Thumb area farmer sees cover crop benefits

A Michigan farmer has spent 15 years keying in cover crop mixes for the commodities he grows.

Jeff Schluckbier farms 7,500 acres of corn, dry beans, sugarbeets, and wheat across Tuscola and Sanilac Counties with his cousins.

“We can get on it quicker in the springtime, when we get the big rains in the summertime instead of water sitting around for hours it sits around for minutes, and the tile works better,” he shares.

He tells Brownfield the goal is to improve water quality in the region and keep inputs in place.

“We’re hoping in the end that it leads to less fertilizer needed because things are staying in the soil,” he says.  “I think our crops, our trend line yields have been going up since we’ve been doing the conservation practices.”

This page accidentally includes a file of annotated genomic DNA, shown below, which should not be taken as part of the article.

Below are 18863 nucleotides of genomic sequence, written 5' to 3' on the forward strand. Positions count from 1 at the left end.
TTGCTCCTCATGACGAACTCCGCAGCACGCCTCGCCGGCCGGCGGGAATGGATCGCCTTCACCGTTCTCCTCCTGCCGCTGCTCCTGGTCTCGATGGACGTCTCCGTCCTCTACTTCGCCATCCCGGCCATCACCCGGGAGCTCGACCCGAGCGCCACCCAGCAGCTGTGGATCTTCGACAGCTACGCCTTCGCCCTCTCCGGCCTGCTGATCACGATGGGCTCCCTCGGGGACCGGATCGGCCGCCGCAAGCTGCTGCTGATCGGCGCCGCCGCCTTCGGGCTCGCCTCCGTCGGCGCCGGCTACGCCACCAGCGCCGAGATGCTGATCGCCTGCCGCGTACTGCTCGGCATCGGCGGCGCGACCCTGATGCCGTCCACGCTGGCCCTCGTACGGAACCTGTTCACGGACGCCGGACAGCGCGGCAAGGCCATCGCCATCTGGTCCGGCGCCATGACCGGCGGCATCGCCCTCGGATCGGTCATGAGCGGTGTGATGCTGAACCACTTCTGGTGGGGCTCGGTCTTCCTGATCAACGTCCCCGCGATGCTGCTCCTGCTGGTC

The farm first started using oilseed radish in sugarbeets as a trap crop and to break up compaction.  Schluckbier says today he’s using multi-seed mixes that are specific to different crops.

“Following our wheat crop, we’ll go with sunflowers, we’ll go with a little oilseed radish, clover, and oats,” he explains.  “After dry beans, we go with an Austrian winter pea mix with some oats and then after sugarbeets and corn, we’ll just go straight rye.”

Schluckbier says advancements in technology, like drones or lasers, could also help improve their conservation practices while reducing inputs in the future.

Brownfield interviewed Schluckbier during the recent Conservation in Action tour in Michigan.

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